Tuesday, December 4, 2007

Autumn, Week 10 Meeting

At this meeting we discussed the world, worldhood and equipment. We began with a restatement of Heidegger's concept of world in plain language: "[A] world is a system of purposes and meanings that organises our activities and our identity, and within which entities can make sense to us" (Richard Polt, Heidegger: An Introduction, p54). We then considered:

1. The four senses of world (§14):

(a) 'World' means a totality of present-at-hand entities. We suggested understanding this sense of 'world' in terms of 'what's there.' We debated what would count as examples of intraworldly entities in this sense, and considered material objects, numbers, spaces and unicorns. While we didn't come to a consensus about them all, we did agree that material objects count as a good example of 'what's there' in this sense of 'world.'

(b) 'World' means the being of intraworldly entities. We suggested understanding this sense of 'world' in terms of 'what could be there.' We glossed this sense in terms of a set of constraints, rules or possibilities for being an entity in the realm or domain in question. We talked about Euclid's axioms as an example of this sense of world, since they give the rules by which we can make sense of, and know about, geometrical entities.

(c) 'World' means that wherein a factical dasein lives. We suggested understanding this sense of 'world' as the 'lived world' or 'lifeworld,' and had an extensive discussion of the 'world of stacking (books in the library)' as an example of this sense of world. We pointed out that this is a world in which entities show up both publicly (a 'we-world,' constituted by social practices) and meaningfully (a world of significance). We noted Heidegger's description of this sense of world as being that which is closest to us, the everyday environment surrounding us. We also noted a parallel between Heidegger's use of 'present-at-hand' in his description of the first sense of 'world' and his use of 'factical' in his description of the third sense of 'world.' On this parallel, 'factical dasein' would seem to mean a dasein that's 'there.' (Note: Heidegger will expound upon this sense of 'there' in I.5.)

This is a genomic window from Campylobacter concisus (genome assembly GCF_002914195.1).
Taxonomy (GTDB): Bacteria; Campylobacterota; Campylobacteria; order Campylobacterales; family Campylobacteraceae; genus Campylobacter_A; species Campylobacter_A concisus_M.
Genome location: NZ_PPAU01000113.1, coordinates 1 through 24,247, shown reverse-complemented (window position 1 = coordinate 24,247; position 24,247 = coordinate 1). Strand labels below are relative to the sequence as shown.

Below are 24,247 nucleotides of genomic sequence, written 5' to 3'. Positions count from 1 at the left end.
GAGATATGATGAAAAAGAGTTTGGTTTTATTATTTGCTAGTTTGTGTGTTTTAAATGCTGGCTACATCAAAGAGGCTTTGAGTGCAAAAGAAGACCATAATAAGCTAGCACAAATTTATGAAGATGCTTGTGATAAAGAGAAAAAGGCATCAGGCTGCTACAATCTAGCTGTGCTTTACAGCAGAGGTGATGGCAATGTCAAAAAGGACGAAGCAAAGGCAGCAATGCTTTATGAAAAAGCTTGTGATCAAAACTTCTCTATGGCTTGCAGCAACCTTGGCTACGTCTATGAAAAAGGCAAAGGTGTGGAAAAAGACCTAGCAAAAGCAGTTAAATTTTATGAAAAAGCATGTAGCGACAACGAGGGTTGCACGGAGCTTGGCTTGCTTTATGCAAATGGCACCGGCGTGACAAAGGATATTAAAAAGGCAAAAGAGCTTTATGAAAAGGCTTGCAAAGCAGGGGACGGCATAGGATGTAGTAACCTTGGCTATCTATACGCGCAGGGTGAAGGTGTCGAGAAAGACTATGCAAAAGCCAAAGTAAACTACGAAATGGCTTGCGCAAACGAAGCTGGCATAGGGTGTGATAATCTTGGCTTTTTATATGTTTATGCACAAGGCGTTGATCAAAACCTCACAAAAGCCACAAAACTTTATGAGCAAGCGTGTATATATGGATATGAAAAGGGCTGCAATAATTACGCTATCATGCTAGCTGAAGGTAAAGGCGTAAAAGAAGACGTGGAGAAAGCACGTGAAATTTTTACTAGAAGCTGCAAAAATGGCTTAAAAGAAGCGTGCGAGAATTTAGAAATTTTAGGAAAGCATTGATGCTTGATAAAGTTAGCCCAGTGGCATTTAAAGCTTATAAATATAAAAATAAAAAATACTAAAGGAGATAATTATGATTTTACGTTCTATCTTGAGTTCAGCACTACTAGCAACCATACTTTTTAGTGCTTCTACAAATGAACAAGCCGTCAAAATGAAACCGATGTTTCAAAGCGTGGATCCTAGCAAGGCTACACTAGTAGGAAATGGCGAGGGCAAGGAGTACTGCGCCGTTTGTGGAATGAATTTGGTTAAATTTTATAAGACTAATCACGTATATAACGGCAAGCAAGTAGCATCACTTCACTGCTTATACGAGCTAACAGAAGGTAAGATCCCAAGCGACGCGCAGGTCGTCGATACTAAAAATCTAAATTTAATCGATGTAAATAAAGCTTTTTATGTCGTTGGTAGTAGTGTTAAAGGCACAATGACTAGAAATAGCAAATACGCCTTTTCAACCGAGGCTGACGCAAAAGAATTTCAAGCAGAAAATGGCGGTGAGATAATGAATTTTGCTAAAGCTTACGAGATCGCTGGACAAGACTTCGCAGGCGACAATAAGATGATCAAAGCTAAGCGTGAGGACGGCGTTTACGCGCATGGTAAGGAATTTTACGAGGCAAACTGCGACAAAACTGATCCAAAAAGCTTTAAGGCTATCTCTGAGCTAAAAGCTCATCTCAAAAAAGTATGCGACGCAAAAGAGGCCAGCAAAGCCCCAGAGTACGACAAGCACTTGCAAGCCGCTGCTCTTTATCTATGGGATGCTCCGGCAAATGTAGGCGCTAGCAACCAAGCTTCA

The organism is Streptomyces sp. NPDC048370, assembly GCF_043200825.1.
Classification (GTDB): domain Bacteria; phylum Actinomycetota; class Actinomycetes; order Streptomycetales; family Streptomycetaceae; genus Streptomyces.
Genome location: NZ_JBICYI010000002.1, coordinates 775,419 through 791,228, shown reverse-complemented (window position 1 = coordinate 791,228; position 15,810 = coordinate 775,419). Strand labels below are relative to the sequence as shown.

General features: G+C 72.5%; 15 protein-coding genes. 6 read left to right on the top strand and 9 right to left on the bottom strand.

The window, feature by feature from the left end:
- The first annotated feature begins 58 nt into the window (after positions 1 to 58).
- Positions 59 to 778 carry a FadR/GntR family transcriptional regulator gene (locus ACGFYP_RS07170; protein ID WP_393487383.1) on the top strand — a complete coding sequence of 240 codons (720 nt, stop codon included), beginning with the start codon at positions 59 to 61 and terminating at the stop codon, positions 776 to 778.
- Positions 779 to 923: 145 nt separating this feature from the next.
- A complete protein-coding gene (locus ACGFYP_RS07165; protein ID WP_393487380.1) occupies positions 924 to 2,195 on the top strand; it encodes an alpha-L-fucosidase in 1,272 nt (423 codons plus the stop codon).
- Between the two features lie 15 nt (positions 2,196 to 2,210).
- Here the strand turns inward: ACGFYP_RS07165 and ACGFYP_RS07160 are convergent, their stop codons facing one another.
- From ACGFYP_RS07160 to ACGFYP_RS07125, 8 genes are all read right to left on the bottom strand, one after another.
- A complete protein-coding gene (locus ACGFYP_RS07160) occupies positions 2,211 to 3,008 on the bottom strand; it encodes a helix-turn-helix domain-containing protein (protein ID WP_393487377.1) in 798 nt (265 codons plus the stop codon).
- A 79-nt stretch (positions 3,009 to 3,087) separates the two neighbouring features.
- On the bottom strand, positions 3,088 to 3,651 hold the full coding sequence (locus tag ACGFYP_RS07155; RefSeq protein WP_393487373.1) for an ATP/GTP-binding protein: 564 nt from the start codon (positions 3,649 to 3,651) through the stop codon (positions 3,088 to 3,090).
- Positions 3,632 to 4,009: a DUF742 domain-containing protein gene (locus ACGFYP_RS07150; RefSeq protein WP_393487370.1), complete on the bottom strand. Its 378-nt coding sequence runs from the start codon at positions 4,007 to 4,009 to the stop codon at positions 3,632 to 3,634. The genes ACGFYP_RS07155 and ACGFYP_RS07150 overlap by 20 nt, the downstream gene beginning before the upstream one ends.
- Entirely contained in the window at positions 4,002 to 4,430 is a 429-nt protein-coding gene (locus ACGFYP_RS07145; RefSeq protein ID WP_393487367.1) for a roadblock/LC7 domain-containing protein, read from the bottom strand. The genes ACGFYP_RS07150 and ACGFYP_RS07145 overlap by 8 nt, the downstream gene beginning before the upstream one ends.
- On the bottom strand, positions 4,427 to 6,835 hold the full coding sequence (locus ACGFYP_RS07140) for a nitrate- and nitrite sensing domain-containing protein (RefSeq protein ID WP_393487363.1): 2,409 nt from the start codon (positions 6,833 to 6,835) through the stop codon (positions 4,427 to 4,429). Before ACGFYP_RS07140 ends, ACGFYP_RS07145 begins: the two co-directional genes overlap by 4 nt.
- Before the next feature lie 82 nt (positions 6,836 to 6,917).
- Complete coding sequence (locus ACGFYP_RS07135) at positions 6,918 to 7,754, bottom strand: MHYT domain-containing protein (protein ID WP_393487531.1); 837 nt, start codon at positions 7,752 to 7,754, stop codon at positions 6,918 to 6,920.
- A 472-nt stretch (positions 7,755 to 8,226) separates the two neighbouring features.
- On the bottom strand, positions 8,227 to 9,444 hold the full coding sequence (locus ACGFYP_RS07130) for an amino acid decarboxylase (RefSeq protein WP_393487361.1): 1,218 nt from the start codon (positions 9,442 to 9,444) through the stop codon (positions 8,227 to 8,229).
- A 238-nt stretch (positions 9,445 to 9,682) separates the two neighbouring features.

(d) 'World' means worldhood, the "a priori character" of any world, in general--what belongs to, or makes sense of, a world, insofar as it is a world.

We noted that Heidegger's use of 'being-in-the-world' as another term for dasein's existence uses 'world' in the third sense. We also went on to discuss the third and fourth senses of 'world' in more detail, as summarized in the numbered points below.

2. We noticed that the phenomenon of the world is usually overlooked because it is so close to us that it's difficult to see, like a pair of glasses. Heidegger's analysis of the world, then, is phenomenological in this sense: it attempts to allow the world, which normally hides itself in its very obviousness, to show itself. Heidegger starts with our closest, everyday world (the environment, an example of the third sense of 'world') and with the entities we encounter in it (equipment, or ready-to-hand entities). (§14, §15) Heidegger describes our life in this world as our "dealings" with the ready-to-hand (and, we noted later, with other people who share this world, too). He refers to such dealings with the term 'concern,' and he calls the sort of understanding by which we can make sense of our world and the entities in it 'circumspection' (a conception of understanding which uses the metaphor of sight, like our phrases 'now I see,' 'see what I mean,' 'point of view,' 'shed light on,' and so on).